The court in this case relied upon the ‘precautionary principle’, and clarified the rather ambiguous definition from the Vellore Tanneries Case, and referred to scientific uncertainty as the basis for the precautionary principle.

  • Bombay Cotton Mills Case[58]

In this case, the court relied on the principle of sustainable development as mentioned in Vellore Tanneries case and held that a balance should be struck between the ecology and development, in view of public interest.

  • Narmada Bachao Andolan v. Union of India and Ors.[59]

In the above judgement, it was held that the construction of a dam on the Narmada River would not have dire environmental consequences, and hence the ‘precautionary principle’ in this case would not apply.

 

Hence, we can see that the concept of sustainable development has considerably evolved, since it was first expounded in the Vellore Tanneries case.

 

 

Conclusion

Sustainable development is the theory that ecological conservation and development must coexist, and that the environment must not be compromised for development.

This theory was has been historically accepted in the general law of many states, and it came on to the international arena with the Stockholm Declaration of 1972. In India, Vellore Citizens Welfare Forum v. Union of India was one of the first cases to bring this theory into the ambit of domestic law.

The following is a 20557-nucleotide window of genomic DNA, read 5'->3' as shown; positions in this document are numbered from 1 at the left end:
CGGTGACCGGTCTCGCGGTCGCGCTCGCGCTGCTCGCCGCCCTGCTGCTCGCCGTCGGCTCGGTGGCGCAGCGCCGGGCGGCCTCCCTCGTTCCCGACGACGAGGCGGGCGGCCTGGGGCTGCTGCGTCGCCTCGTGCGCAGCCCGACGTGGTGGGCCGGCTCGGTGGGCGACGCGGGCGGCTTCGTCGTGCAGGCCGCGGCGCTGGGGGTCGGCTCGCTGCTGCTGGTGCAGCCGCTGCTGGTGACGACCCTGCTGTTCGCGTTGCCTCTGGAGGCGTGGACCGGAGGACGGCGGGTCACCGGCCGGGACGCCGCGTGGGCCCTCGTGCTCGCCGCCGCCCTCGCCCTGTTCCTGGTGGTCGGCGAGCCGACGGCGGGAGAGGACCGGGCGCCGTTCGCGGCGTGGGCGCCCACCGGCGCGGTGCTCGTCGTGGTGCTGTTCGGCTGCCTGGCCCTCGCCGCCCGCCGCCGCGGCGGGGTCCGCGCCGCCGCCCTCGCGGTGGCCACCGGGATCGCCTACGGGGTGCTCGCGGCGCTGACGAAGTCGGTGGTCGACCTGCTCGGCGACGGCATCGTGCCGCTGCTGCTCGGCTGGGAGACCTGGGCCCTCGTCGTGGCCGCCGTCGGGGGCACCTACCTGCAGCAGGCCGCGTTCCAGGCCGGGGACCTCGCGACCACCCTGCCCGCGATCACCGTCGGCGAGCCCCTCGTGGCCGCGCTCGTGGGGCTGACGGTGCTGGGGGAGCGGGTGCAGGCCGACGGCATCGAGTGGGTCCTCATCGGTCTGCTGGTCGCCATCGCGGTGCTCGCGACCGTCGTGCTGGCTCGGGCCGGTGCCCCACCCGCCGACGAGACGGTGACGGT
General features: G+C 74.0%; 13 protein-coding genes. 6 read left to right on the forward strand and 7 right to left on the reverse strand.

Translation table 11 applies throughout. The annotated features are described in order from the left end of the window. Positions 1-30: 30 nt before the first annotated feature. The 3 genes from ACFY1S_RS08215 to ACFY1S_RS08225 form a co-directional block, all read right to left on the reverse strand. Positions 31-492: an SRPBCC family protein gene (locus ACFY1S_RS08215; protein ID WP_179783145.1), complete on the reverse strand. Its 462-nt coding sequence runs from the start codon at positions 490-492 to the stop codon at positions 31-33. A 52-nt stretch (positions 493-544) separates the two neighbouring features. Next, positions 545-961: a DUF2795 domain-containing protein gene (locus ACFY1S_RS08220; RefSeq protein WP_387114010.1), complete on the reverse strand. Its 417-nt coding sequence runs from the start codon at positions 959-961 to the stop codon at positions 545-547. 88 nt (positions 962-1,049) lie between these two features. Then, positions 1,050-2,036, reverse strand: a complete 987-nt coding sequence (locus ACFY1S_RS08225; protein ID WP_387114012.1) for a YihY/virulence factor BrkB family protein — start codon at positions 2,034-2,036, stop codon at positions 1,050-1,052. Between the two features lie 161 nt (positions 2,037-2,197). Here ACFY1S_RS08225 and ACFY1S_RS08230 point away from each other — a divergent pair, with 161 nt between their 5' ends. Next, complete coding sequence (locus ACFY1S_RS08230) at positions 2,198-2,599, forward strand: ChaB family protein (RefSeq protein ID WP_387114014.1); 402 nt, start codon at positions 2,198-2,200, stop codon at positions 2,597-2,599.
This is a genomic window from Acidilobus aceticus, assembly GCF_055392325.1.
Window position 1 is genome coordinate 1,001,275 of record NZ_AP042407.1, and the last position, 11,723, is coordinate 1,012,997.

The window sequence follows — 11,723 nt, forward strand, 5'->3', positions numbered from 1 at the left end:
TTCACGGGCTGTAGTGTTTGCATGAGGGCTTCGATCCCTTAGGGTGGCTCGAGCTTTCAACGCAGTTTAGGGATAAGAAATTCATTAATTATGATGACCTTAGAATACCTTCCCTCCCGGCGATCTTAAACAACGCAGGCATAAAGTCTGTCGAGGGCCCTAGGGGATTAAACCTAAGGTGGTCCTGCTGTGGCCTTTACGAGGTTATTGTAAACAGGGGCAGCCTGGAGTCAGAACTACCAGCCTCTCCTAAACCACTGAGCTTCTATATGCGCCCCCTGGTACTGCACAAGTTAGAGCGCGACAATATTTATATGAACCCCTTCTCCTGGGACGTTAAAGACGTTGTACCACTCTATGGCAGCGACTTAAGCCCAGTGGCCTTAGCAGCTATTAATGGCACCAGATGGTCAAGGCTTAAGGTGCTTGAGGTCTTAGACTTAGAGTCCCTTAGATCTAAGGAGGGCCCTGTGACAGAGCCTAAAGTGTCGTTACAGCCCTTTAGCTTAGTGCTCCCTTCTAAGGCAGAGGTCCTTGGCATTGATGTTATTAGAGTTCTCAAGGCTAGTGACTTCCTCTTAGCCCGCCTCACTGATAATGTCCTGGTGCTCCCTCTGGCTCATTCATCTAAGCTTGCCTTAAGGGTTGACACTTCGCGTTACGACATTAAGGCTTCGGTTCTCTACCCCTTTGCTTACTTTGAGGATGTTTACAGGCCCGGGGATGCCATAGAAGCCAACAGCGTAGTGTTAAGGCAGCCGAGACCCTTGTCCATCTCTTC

In this research paper, the researcher has analysed the various aspects of this case, and how it has affected environmental jurisprudence in India. In the first chapter, the researcher has looked at the background of the case and the order given by the court, and has also set forth the issues present before the court in this case.

In the subsequent chapter, the researcher has critically analysed the judgement and the principles based on sustainable development which it expounded. The researcher has also looked at the history of the development of these theories.

In the final chapter the researcher has shown how the precedent set by the court in the Vellore Tanneries case has been followed, and how the courts have interpreted it.